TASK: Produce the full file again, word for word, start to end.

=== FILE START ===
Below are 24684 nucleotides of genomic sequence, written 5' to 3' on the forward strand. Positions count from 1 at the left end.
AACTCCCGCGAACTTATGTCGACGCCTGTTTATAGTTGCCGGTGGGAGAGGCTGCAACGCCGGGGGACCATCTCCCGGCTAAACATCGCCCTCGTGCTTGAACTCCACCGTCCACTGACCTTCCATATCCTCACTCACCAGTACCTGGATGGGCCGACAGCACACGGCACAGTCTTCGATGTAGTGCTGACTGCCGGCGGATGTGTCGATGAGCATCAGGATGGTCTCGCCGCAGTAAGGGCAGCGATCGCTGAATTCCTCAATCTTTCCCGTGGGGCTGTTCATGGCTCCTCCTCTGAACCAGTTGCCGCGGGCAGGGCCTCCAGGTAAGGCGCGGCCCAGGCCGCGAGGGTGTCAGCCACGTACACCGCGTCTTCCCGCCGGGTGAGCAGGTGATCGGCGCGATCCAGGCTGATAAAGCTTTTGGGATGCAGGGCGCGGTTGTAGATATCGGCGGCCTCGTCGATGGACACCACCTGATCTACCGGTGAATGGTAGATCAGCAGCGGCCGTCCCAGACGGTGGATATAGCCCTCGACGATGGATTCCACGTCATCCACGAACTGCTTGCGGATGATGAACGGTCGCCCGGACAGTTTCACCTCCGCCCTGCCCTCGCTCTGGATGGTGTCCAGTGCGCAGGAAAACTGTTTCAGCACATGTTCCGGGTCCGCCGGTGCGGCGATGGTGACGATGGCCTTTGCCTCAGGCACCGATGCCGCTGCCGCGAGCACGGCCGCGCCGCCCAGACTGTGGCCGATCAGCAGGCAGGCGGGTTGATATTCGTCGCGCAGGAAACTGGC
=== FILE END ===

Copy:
Below are 24684 nucleotides of genomic sequence, written 5' to 3' on the forward strand. Positions count from 1 at the left end.
AACTCCCGCGAACTTATGTCGACGCCTGTTTATAGTTGCCGGTGGGAGAGGCTGCAACGCCGGGGGACCATCTCCCGGCTAAACATCGCCCTCGTGCTTGAACTCCACCGTCCACTGACCTTCCATATCCTCACTCACCAGTACCTGGATGGGCCGACAGCACACGGCACAGTCTTCGATGTAGTGCTGACTGCCGGCGGATGTGTCGATGAGCATCAGGATGGTCTCGCCGCAGTAAGGGCAGCGATCGCTGAATTCCTCAATCTTTCCCGTGGGGCTGTTCATGGCTCCTCCTCTGAACCAGTTGCCGCGGGCAGGGCCTCCAGGTAAGGCGCGGCCCAGGCCGCGAGGGTGTCAGCCACGTACACCGCGTCTTCCCGCCGGGTGAGCAGGTGATCGGCGCGATCCAGGCTGATAAAGCTTTTGGGATGCAGGGCGCGGTTGTAGATATCGGCGGCCTCGTCGATGGACACCACCTGATCTACCGGTGAATGGTAGATCAGCAGCGGCCGTCCCAGACGGTGGATATAGCCCTCGACGATGGATTCCACGTCATCCACGAACTGCTTGCGGATGATGAACGGTCGCCCGGACAGTTTCACCTCCGCCCTGCCCTCGCTCTGGATGGTGTCCAGTGCGCAGGAAAACTGTTTCAGCACATGTTCCGGGTCCGCCGGTGCGGCGATGGTGACGATGGCCTTTGCCTCAGGCACCGATGCCGCTGCCGCGAGCACGGCCGCGCCGCCCAGACTGTGGCCGATCAGCAGGCAGGCGGGTTGATATTCGTCGCGCAGGAAACTGGC